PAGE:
We will speak with one voice in Raleigh. One voice unified by the need to get more North Carolinians through college and give them the opportunity that comes with a good education and a degree.
As Benjamin Franklin said, “We must all hang together, or, most assuredly, we shall all hang separately.”
I’m proud to stand with so many other leaders across this state behind a united legislative agenda and I look forward to continuing our conversations with lawmakers about the opportunities ahead of us.
The strong leaders at every level – from the classroom to the boardroom – are why we are one of the best systems of public higher education in the nation. I’m standing here having followed some terrific public servants.
Margaret Spellings is a friend, a visionary leader, and a towering voice in education policy. Our strategic direction is strong because of her and her team. I know I speak for many in this state in saying I’m grateful she helped elevate the UNC System during her time in North Carolina.
Carol Folt is a friend, and an outstanding leader of an outstanding flagship, who has stewarded and guided her university through treacherous waters. From where I worked at UNC’s School of Medicine, and at UNC Health Care, I’m grateful for her unwavering support for the cutting-edge research and work we did together in communities large and small across this state. North Carolina owes Carol a debt of gratitude for her service and commitment.
The leadership bench at UNC-Chapel Hill is strong. On January 31stwe will have strong leadership in place to continue the institution’s progress.
My top priority over the past week has been to find the right interim leader for UNC-Chapel Hill. I’ll be speaking with faculty at Carolina later today, and with student representatives after that.
But this is an important moment and I believe in full transparency. So, as I decide on an interim Chancellor, I want to share four big criteria that I am guided by:
First, this is an interim position. There will be a national search to come later for a permanent chancellor.
That said, the interim chancellor must be able to lead during that period. A national search likely won’t start until the summer and may take the better part of a year to finish. Carolina cannot and will not drift during an interim leader’s tenure. It will surge forward under a strong leader.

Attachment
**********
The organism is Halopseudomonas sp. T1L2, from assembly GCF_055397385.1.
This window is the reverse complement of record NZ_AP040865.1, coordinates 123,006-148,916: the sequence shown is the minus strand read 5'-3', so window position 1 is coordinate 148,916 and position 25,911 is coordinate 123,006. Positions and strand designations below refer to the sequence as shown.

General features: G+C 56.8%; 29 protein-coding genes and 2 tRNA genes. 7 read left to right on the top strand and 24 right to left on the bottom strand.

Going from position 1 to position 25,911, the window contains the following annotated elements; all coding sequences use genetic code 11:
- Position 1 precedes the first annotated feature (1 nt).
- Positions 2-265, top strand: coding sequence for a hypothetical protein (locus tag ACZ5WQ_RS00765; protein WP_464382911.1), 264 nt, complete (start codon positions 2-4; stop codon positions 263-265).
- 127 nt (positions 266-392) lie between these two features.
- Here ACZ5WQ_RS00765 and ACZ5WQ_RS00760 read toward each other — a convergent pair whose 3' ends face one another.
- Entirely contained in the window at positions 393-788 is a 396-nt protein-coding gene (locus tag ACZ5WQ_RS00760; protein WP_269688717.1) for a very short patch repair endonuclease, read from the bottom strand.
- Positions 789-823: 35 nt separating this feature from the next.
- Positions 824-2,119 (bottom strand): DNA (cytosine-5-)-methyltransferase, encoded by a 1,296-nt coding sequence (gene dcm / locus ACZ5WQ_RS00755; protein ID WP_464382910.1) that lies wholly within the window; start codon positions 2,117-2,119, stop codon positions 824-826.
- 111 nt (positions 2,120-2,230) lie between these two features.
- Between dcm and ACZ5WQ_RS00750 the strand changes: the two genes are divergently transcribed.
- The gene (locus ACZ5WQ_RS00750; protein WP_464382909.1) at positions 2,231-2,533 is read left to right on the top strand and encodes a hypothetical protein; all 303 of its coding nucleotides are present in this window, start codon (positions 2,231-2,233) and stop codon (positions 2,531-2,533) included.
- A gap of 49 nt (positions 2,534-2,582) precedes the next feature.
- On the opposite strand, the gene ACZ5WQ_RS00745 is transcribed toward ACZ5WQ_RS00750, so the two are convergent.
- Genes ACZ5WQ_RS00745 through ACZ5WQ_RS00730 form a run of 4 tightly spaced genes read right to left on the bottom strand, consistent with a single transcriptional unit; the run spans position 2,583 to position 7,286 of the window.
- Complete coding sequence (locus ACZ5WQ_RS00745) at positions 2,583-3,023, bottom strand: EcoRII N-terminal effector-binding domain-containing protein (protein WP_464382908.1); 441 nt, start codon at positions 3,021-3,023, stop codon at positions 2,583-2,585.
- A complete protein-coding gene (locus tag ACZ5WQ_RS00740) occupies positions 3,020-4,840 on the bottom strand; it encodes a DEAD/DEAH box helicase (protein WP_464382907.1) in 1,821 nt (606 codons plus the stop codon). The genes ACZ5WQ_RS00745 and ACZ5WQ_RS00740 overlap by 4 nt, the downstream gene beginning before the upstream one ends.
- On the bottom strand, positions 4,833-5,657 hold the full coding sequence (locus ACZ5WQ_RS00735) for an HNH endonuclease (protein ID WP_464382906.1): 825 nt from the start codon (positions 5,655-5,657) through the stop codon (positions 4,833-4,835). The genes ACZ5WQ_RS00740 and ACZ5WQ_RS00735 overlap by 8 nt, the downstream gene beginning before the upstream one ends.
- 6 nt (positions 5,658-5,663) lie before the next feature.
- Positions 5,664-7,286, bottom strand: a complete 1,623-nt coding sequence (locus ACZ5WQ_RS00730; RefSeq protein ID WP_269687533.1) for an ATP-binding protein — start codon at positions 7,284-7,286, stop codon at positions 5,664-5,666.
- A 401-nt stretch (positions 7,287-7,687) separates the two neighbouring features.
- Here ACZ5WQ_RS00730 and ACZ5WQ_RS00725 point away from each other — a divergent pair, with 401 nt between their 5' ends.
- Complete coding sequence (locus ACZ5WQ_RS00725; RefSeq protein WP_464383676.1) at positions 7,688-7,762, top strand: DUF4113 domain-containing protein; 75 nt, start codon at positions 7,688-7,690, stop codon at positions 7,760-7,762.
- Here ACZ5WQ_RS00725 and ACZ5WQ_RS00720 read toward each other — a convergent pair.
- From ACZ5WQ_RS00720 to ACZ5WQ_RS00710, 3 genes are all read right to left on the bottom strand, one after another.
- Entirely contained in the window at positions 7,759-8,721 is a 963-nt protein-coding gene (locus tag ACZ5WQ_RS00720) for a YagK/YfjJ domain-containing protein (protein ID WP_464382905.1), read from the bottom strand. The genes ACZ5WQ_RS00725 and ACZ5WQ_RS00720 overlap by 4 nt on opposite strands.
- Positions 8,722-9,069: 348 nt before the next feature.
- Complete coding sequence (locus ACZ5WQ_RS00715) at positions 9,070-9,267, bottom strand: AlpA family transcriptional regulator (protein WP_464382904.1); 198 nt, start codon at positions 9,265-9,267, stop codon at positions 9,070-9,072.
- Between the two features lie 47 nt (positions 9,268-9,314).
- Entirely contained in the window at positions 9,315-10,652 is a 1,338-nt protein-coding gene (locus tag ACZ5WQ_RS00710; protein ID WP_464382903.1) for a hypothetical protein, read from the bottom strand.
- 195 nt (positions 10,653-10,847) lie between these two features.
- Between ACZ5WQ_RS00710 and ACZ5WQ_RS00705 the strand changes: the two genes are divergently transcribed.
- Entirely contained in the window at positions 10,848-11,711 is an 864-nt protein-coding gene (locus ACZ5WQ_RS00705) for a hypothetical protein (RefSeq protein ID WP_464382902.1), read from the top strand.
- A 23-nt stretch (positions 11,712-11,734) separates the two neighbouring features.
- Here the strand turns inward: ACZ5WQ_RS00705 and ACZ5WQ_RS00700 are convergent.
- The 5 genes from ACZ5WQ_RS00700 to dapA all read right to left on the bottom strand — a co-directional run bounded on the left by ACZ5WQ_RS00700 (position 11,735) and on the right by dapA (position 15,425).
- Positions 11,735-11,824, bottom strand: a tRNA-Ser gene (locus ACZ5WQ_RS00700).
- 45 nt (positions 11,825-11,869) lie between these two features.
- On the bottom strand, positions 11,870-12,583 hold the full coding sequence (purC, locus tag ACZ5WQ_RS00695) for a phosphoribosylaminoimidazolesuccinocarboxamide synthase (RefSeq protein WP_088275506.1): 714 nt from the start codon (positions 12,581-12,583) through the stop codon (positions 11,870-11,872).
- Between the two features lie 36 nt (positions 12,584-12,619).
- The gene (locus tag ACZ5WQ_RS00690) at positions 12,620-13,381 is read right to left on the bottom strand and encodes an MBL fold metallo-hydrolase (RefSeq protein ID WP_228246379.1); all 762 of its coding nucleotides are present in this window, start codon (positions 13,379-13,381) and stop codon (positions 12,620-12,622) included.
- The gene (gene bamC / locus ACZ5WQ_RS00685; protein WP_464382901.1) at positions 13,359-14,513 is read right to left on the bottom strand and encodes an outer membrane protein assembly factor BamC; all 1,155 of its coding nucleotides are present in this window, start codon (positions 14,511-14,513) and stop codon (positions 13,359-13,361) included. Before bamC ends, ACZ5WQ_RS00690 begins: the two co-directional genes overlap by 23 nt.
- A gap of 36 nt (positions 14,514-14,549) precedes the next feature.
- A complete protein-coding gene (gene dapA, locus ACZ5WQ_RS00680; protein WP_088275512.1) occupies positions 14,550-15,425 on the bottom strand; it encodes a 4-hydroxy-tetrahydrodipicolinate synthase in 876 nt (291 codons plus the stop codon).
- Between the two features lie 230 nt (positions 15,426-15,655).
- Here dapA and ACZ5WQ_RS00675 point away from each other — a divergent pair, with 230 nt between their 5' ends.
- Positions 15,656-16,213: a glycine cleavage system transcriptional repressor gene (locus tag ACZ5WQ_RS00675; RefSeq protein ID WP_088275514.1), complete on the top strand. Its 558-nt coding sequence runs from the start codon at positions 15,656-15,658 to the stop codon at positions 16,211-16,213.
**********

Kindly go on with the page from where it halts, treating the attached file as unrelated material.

Second, this person must be someone who is a well-known entity here in North Carolina. They must be ready to start on day one, and that means they cannot spend many months getting to know the lay of the land.
Third, this person must be someone of stature. Carolina needs a leader who has the gravitas to lead. We need an interim chancellor who will be able to chart the right course ahead and push back where needed.
And finally, the next interim Chancellor must be someone who has the trust of our leaders and who has my trust. We are not in the business of micromanaging our key leadership. We have 16 other institutions, from Elizabeth City to Cullowhee, and our state rightly expects all our institutions to receive the attention and support they need to thrive.
We are working hard to identify the right interim Chancellor. In the meantime, I am confident UNC-Chapel Hill will have strong leadership. UNC-Chapel Hill has important work ahead.
Finally, I want to acknowledge several people who are joining the team at the UNC System Office as part of my transition team. They are Chris McClure, Pete Brunstetter, Jim Blaine, Dan Gerlach, Bernadette Gray-Little, Charles Leffler, Carol Lewis, and Andy Willis.
Please join me in thanking all eight of these leaders for stepping up and joining the great team already at the UNC System office during this transition period.
I want to thank this Board and this System again for the opportunity to serve. I’ve had the chance to meet many of this state’s leaders over the past two decades but I look forward to meeting many more as I wear a new hat as your interim President.
I believe education and health care are the pillars that can uphold and transform our communities. I believe that is true in our biggest cities and our smallest towns. And I believe that the chance to serve, to play a part in making an impact for the people of North Carolina, is a great and noble honor.
Thank you for the chance to do so.
Mr. Chairman, that concludes my report.